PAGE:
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[Vietnamese] Seeking strange foods for lunar New Year’s Eve

Written By vibykhmer on Saturday, January 17, 2009 | 2:39 PM


17/01/2009

VietNamNet Bridge – Many people prefer strange foods like worms, scorpions and snakes to popular food for the lunar New Year’s Eve like dog meat. They believe these “exotic” foods will help them avoid bad luck in the new year.

Lying in Dich Vong alley, Cau Giay district, Hanoi is Phuc Van Lai Restaurant, a familiar destination for those addicted to insects. The restaurant is more crowded at the year’s end.
A waitress at Phuc Van Lai, Nguyen Khanh Linh, said: “At the beginning, our restaurant provided normal food like pork, chicken, seafood but in recent years, we have had new cuisines processed from scorpions, crickets, and grasshoppers.”

Cuisines processed from insects at Phuc Van Lai are mainly fried or roasted with salt. The restaurant buys frozen insects from traders in Ha Tay.

The restaurant is very crowded at the year’s end so the restaurant has to buy insects at a higher price from the Nghia Tan wholesale market. According to Linh, the restaurant’s customers are mainly youngsters.

Located on Kim Ma road, in front of the Thu Le Zoo, Bao Lam Restaurant is always full. Many students chose the restaurant as the site of lunar New Year’s Eve parties before they return home.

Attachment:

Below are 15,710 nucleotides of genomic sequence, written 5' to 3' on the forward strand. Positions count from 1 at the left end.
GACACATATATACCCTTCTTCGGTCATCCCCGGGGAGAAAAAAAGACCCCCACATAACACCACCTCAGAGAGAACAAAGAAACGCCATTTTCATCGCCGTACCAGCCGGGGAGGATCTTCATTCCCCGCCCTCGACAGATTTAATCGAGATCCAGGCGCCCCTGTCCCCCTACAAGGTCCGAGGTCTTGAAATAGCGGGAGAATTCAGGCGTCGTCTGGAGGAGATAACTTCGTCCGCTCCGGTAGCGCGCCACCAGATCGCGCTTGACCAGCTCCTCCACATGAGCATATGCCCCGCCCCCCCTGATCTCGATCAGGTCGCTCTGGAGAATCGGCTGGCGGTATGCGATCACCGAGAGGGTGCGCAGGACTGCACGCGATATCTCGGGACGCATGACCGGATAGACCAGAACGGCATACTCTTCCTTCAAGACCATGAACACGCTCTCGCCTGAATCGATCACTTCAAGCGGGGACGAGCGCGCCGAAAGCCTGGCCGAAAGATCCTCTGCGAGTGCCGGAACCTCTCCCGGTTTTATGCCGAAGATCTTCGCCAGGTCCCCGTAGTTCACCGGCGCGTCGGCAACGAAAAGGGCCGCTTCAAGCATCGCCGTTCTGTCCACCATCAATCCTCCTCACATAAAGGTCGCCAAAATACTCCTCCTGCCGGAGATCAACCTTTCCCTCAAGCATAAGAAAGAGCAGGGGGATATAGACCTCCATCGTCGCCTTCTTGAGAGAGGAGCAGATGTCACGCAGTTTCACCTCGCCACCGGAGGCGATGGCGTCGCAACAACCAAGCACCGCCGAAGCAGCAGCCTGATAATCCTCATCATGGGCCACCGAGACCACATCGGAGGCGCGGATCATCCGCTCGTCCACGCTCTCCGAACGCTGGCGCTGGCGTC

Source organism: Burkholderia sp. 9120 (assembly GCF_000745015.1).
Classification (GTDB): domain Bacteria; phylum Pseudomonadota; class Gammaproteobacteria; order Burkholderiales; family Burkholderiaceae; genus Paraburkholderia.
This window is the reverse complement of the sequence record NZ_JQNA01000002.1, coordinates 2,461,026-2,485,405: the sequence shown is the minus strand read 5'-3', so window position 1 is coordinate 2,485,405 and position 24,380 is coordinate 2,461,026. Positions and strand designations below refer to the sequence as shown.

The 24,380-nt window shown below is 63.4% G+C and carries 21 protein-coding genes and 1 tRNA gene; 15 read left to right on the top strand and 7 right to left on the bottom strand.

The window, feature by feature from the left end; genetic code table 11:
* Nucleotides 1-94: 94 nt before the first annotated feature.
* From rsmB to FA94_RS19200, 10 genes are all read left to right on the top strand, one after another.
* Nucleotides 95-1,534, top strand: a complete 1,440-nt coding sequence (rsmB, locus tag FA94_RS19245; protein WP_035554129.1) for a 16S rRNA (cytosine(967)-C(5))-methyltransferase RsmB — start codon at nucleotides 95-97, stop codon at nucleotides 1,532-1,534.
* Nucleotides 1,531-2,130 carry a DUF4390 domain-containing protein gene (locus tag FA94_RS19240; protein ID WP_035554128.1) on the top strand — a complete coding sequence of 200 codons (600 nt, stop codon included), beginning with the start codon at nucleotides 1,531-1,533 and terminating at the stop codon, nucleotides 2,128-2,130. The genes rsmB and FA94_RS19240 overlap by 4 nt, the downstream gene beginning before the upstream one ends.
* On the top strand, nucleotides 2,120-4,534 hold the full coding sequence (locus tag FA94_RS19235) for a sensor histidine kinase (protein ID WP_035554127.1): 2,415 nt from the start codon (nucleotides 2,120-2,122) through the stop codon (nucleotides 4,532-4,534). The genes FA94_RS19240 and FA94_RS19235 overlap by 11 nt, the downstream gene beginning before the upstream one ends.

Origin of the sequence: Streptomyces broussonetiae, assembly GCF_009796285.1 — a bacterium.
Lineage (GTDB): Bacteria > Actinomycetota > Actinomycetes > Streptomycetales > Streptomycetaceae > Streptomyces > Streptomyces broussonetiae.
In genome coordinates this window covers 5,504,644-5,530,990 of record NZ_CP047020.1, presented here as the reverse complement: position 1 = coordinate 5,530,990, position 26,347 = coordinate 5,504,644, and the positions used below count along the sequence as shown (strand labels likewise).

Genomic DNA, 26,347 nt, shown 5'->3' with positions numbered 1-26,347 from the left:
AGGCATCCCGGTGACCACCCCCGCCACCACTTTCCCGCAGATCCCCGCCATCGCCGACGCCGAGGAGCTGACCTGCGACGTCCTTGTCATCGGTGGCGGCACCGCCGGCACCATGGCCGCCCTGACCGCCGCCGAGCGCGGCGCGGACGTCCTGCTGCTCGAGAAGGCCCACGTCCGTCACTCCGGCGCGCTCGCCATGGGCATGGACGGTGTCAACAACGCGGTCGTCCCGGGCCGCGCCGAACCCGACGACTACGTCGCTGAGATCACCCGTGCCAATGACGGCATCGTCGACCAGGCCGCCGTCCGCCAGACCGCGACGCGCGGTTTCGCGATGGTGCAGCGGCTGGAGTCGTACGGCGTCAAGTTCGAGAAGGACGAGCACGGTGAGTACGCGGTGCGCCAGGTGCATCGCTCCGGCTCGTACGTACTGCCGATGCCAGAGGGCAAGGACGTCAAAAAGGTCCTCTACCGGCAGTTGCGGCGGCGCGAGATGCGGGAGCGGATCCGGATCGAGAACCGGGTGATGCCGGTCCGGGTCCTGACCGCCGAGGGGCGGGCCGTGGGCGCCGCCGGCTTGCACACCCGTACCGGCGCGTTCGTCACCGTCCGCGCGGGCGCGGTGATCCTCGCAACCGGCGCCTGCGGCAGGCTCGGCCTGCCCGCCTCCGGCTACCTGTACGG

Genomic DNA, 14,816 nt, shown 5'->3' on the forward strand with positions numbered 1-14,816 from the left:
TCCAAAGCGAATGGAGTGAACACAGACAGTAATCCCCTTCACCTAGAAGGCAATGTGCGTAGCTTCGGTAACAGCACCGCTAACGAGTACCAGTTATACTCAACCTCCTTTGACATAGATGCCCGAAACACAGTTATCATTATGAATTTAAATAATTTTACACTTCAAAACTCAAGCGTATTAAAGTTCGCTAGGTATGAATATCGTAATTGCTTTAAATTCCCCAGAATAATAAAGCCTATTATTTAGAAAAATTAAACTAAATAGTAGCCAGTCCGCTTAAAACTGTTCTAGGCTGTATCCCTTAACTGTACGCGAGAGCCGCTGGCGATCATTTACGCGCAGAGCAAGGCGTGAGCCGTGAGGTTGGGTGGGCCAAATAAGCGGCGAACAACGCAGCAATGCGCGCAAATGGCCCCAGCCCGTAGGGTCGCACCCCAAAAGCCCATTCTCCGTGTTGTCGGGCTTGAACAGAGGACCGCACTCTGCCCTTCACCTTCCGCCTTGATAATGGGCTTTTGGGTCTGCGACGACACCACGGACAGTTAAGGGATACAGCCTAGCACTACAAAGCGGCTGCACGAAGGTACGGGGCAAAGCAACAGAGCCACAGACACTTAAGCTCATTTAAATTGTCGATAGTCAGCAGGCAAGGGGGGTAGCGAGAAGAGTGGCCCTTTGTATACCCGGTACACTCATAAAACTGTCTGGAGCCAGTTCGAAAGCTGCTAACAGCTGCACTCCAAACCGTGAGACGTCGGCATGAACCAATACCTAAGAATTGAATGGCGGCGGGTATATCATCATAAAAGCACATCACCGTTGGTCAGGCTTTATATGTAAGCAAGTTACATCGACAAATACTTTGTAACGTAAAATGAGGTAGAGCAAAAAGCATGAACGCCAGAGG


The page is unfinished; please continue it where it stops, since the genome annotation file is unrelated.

The most famous cuisine at Bao Lam is sau chit, a species of worm, steamed with a special spice of the Thai ethnic group in the northwestern region. Some youngsters even like eating live chit worm.“Our class comes to this restaurant on special eves like Christmas, the Western New Year and particularly the lunar New Year’s Eve. It is quite difficult to eat chit worm but it is really nutritious,” said Le Trung Hoi, a student from the Stage and Movie University.

Bao Lam buys chit worms from ethnic minority people in northwestern provinces. This species of worm lives in ivory bamboo sections. Each section contains only one chit worm. Bao Lam charges VND40,000 per plate of 20-30 ivory bamboo joints.

The people in the southern province of Tay Ninh and some provinces near the border with Cambodia like cuisines made from crickets and spiders very much. They say these cuisines originated from Cambodia. At first, men tried these cuisines because it is said that these things can help them strengthen their “manly” power. After that, youngster tried and liked them as well.

Those who have higher incomes often go to Le Mat village, Long Bien district, Hanoi to taste cuisines made from snake. Le Mat is a famous snake-breeding village in Hanoi.

In Le Mat, dozens of restaurants lying along the village roads sell snake-made food. Popular names include Quoc Trieu, Van Duc, Xuan Chu, Trong Khach and Huong Que.

Nguyen Van Trong, 70, the owner of the Trong Khack Restaurant, said that more customers come to his restaurants at the year’s end, including foreigners.

The restaurant processes several tens of kilos of snakes per day. Trong’s daughter-in-law, Pham Thi Van, said that snake can be processed into ten major cuisines: soup, frying, grilling, grilled pie, fried snake skin, spring roll, etc. The restaurant also offers sticky glutinous rice with snake fat, snake with ginger soup.

Each customer can pay VND100,000-150,000 to taste cuisines made of coluber. Copperhead is more expensive, around VND700,000 per kilo. Customers will see restaurant staff catch live copperheads and turn them into cuisines in front of their very eyes!

“Some customers eat live copperhead heart,” Van said.

Many people choose snake for their lunar New Year’s Eve party because snake is a fatty food good for the winter.

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